A recurve bow is a thing of beauty for its simplicity, clean lines and the effective way it releases an arrow. When you pick up your bow for the first time you might notice the shelf above the grip and wonder, do I use it as is or should I add some type of arrow rest?

This is very much a matter of personal opinion.

Sometimes, whether or not you use an arrow rest or shoot off the shelf comes down to the recurve bow itself. Over the years, not all recurve bows were built with a shelf or, if they were, it wasn’t necessarily wide enough to accommodate an arrow.

You can figure out which recurve bows were built to be shot off the shelf by taking a closer look at the shelf itself. If the shelf has a hump in it (rather than just flat) the intention was to shoot it off the shelf.

The intention with a bow with a flat shelf was to use an elevated arrow rest.

Many traditional shooters shoot straight off the shelf and enjoy a lot of success doing so. The rest prefer to add a simple shelf rest, an elevated rest or even a flipper to do the job.

It might depend on your equipment, the bow you use or how one feels compared to the other.

There is no right or wrong or better or worse.

Pros and Cons of Shelf and Arrow Rest Shooting

There are reasons why some people prefer to shoot straight off the shelf while others like to use an arrow rest.

We’ll take a closer look at the pros and cons of each to get a better sense of which might be more appealing to the way you want to shoot your traditional bow.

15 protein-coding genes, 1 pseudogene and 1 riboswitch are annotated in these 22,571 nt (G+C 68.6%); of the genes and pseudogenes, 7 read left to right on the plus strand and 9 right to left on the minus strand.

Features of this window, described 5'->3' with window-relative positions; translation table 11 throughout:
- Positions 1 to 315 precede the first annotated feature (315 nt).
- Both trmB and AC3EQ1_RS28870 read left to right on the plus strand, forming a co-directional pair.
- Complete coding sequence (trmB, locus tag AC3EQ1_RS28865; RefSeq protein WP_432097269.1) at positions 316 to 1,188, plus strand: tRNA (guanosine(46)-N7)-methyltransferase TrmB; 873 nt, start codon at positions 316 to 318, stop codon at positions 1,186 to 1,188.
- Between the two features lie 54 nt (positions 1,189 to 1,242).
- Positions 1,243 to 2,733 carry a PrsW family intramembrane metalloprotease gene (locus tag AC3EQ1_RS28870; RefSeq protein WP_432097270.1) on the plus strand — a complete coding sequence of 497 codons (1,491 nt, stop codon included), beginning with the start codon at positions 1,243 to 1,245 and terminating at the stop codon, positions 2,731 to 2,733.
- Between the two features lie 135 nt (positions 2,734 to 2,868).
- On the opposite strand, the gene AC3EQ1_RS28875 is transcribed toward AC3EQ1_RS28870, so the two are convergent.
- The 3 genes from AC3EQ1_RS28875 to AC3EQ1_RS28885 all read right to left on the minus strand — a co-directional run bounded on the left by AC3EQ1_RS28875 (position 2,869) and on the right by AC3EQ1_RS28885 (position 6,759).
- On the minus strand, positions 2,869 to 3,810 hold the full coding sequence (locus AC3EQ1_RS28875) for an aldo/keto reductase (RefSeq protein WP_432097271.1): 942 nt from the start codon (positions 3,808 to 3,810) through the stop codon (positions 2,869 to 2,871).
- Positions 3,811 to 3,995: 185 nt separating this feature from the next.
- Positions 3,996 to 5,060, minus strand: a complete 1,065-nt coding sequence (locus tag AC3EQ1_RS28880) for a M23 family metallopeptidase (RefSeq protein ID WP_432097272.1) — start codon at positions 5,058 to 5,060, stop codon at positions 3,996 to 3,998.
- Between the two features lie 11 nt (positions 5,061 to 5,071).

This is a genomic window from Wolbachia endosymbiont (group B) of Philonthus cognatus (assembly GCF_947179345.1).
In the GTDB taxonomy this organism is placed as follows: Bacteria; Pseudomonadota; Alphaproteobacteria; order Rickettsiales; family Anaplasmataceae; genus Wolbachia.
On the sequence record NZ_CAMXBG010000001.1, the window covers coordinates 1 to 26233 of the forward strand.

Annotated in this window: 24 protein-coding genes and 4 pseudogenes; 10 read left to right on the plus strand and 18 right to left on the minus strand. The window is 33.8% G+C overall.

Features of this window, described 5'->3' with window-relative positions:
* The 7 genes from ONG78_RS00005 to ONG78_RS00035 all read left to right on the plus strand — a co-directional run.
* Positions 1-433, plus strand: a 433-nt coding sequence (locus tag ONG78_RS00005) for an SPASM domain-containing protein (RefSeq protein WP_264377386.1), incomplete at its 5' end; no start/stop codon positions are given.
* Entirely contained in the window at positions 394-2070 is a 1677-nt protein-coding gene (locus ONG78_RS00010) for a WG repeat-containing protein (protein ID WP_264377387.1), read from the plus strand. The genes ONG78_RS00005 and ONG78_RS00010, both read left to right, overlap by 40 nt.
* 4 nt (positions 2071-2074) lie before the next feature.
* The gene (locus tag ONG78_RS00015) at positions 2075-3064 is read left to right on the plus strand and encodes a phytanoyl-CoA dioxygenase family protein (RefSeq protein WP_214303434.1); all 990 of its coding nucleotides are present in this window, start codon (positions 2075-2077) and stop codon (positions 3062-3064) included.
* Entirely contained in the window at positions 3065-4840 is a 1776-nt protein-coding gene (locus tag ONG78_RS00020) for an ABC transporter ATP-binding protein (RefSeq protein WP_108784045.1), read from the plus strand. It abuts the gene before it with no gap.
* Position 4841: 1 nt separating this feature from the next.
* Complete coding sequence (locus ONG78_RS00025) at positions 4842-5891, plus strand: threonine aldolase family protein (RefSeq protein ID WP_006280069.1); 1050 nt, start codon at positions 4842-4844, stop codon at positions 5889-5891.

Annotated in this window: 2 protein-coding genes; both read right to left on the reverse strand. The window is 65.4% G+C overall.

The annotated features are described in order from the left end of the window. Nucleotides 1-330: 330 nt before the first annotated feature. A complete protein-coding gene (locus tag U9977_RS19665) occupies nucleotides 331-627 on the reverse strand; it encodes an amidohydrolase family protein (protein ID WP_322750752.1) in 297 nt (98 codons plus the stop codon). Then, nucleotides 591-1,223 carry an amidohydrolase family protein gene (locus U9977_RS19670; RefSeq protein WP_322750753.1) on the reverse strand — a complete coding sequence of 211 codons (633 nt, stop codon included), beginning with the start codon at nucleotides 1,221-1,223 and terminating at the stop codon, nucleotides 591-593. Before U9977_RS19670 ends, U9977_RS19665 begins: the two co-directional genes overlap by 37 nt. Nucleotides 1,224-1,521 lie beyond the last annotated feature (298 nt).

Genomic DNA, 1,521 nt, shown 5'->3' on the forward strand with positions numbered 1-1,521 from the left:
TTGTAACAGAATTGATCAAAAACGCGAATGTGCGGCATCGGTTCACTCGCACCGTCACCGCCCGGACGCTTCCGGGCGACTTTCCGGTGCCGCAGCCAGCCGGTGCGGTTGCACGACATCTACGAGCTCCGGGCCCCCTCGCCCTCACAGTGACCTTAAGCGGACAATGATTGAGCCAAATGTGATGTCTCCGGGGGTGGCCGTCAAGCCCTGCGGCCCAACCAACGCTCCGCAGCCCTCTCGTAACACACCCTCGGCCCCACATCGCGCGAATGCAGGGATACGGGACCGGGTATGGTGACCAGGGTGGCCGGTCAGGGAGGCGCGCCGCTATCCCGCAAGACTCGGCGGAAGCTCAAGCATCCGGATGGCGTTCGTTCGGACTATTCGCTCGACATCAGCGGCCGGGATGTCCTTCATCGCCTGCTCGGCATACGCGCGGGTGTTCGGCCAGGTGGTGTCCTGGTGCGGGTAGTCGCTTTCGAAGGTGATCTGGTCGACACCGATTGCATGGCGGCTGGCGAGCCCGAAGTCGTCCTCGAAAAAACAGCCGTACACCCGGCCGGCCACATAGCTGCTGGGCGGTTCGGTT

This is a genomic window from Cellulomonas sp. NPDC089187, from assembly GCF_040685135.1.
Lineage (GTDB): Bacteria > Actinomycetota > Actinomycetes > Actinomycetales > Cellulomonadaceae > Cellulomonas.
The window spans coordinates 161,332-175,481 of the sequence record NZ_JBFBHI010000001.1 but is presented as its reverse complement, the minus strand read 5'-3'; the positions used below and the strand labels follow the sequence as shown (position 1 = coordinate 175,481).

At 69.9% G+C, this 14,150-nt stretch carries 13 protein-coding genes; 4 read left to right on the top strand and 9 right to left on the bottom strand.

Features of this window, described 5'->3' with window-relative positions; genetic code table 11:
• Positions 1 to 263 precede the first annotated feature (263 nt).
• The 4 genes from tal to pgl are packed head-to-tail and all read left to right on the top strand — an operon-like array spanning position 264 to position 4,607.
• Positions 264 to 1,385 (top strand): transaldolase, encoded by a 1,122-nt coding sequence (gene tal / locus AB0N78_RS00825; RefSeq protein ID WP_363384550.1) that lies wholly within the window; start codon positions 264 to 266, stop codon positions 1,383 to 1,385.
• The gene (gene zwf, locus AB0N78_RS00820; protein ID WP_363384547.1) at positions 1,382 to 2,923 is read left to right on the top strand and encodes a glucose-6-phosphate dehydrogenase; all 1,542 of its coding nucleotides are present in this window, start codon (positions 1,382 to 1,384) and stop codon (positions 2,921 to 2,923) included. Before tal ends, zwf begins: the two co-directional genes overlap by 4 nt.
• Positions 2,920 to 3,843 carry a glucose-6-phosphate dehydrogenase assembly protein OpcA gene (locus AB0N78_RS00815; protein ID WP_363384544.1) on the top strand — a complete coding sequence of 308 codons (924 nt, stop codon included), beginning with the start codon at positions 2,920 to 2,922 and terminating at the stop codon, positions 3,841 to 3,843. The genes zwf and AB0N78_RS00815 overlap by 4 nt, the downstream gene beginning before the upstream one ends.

Advantages of Shooting Off the Shelf

It is a simple set-up

Off the shelf places the arrow close to the hand and this helps with instinctive shooting.

Can make it easier to correctly position the arrow when stalking

It allows you to more effectively take a quick shot or multiple shots.

It feels more natural to traditional shooters

Disadvantages of Shooting Off the Shelf

Can cause damage to the bow through repeated contact from arrows

Can be less consistent which affects accuracy

Can cause damage to the arrows with fletching becoming torn or ripped from the shaft

Gives you less scope for tuning because it is not as adjustable

Advantages of Using an Arrow Rest

Makes it easier to keep the arrow in place while drawing the bow

Moves the arrow off the shelf protecting it from wear

Prevents the arrow and fletchings from striking the shelf during the shot

Increased accuracy and consistent point of contact

More forgiving if your form isn’t perfect

Disadvantages of Using an Arrow Rest

Adds more equipment to your bow

They can break or come loose

Some people consider it less traditional

Dealing with the Disadvantages of Shelf Shooting and Arrow Rests

Seeing as how we’ve called out the disadvantages of both types of shooting, let’s see if we can’t come up with potential solutions for each.

Not all disadvantages necessarily have simple solutions but at least it will provide some food for thought.

Off Shelf: Damage to the Bow

Some people are not concerned by the fact that their bow might become scuffed or marked by the process of shooting arrows straight off the shelf.